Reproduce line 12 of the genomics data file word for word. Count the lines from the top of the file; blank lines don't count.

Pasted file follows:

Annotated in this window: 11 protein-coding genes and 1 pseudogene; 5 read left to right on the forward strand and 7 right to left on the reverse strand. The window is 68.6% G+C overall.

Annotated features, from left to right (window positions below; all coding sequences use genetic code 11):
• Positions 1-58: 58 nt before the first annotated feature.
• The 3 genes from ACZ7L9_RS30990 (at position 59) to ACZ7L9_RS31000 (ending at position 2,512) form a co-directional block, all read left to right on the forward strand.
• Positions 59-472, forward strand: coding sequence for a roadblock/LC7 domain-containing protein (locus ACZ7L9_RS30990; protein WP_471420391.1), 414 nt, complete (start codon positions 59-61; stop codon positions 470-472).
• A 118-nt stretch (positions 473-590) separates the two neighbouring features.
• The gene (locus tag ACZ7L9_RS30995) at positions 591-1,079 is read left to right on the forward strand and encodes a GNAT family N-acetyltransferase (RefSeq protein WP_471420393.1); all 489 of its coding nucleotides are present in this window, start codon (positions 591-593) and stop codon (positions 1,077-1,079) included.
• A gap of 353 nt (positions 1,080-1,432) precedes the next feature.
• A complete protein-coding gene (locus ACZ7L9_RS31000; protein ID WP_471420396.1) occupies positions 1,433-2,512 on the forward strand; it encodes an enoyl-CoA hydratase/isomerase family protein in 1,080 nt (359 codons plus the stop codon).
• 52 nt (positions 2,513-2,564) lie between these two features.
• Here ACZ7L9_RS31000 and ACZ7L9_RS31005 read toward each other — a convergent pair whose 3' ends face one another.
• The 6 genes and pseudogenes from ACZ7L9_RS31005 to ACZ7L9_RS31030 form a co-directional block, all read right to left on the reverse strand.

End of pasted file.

• The 6 genes and pseudogenes from ACZ7L9_RS31005 to ACZ7L9_RS31030 form a co-directional block, all read right to left on the reverse strand.